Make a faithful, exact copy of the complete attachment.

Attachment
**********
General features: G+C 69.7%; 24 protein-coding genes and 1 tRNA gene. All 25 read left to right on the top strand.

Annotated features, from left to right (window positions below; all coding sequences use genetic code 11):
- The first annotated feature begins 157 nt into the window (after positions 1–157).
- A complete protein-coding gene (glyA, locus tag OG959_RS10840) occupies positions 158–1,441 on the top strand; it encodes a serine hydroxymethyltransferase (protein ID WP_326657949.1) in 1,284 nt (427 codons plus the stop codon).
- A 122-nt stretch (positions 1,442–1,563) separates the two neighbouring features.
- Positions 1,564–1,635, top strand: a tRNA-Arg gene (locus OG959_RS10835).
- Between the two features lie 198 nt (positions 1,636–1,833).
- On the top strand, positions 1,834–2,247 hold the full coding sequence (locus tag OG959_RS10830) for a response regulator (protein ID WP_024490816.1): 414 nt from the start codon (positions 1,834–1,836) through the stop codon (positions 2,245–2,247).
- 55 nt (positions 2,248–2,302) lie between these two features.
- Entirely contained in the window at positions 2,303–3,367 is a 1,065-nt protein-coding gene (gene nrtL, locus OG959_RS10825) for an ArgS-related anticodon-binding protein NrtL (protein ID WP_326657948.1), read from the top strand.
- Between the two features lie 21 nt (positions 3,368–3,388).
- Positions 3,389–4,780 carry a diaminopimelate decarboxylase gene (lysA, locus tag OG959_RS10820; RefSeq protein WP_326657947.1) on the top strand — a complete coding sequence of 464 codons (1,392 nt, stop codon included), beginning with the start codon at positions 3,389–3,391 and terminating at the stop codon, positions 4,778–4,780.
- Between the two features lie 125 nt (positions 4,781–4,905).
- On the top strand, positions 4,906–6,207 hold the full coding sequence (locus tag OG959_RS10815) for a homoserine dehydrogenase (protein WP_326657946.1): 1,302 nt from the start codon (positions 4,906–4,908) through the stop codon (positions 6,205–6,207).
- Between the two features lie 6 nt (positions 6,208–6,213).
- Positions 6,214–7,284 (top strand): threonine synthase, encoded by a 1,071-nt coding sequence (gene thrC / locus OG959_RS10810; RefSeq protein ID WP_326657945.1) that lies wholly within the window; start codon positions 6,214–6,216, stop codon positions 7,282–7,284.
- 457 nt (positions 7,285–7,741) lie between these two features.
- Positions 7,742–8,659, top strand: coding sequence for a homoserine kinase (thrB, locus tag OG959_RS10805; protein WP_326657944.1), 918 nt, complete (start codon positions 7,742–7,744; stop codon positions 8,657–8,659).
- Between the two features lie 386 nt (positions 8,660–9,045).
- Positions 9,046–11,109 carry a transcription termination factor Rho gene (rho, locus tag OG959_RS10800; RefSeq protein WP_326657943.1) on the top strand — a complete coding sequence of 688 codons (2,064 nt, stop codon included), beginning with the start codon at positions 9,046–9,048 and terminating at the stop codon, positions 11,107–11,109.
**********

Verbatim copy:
General features: G+C 69.7%; 24 protein-coding genes and 1 tRNA gene. All 25 read left to right on the top strand.

Annotated features, from left to right (window positions below; all coding sequences use genetic code 11):
- The first annotated feature begins 157 nt into the window (after positions 1–157).
- A complete protein-coding gene (glyA, locus tag OG959_RS10840) occupies positions 158–1,441 on the top strand; it encodes a serine hydroxymethyltransferase (protein ID WP_326657949.1) in 1,284 nt (427 codons plus the stop codon).
- A 122-nt stretch (positions 1,442–1,563) separates the two neighbouring features.
- Positions 1,564–1,635, top strand: a tRNA-Arg gene (locus OG959_RS10835).
- Between the two features lie 198 nt (positions 1,636–1,833).
- On the top strand, positions 1,834–2,247 hold the full coding sequence (locus tag OG959_RS10830) for a response regulator (protein ID WP_024490816.1): 414 nt from the start codon (positions 1,834–1,836) through the stop codon (positions 2,245–2,247).
- 55 nt (positions 2,248–2,302) lie between these two features.
- Entirely contained in the window at positions 2,303–3,367 is a 1,065-nt protein-coding gene (gene nrtL, locus OG959_RS10825) for an ArgS-related anticodon-binding protein NrtL (protein ID WP_326657948.1), read from the top strand.
- Between the two features lie 21 nt (positions 3,368–3,388).
- Positions 3,389–4,780 carry a diaminopimelate decarboxylase gene (lysA, locus tag OG959_RS10820; RefSeq protein WP_326657947.1) on the top strand — a complete coding sequence of 464 codons (1,392 nt, stop codon included), beginning with the start codon at positions 3,389–3,391 and terminating at the stop codon, positions 4,778–4,780.
- Between the two features lie 125 nt (positions 4,781–4,905).
- On the top strand, positions 4,906–6,207 hold the full coding sequence (locus tag OG959_RS10815) for a homoserine dehydrogenase (protein WP_326657946.1): 1,302 nt from the start codon (positions 4,906–4,908) through the stop codon (positions 6,205–6,207).
- Between the two features lie 6 nt (positions 6,208–6,213).
- Positions 6,214–7,284 (top strand): threonine synthase, encoded by a 1,071-nt coding sequence (gene thrC / locus OG959_RS10810; RefSeq protein ID WP_326657945.1) that lies wholly within the window; start codon positions 6,214–6,216, stop codon positions 7,282–7,284.
- 457 nt (positions 7,285–7,741) lie between these two features.
- Positions 7,742–8,659, top strand: coding sequence for a homoserine kinase (thrB, locus tag OG959_RS10805; protein WP_326657944.1), 918 nt, complete (start codon positions 7,742–7,744; stop codon positions 8,657–8,659).
- Between the two features lie 386 nt (positions 8,660–9,045).
- Positions 9,046–11,109 carry a transcription termination factor Rho gene (rho, locus tag OG959_RS10800; RefSeq protein WP_326657943.1) on the top strand — a complete coding sequence of 688 codons (2,064 nt, stop codon included), beginning with the start codon at positions 9,046–9,048 and terminating at the stop codon, positions 11,107–11,109.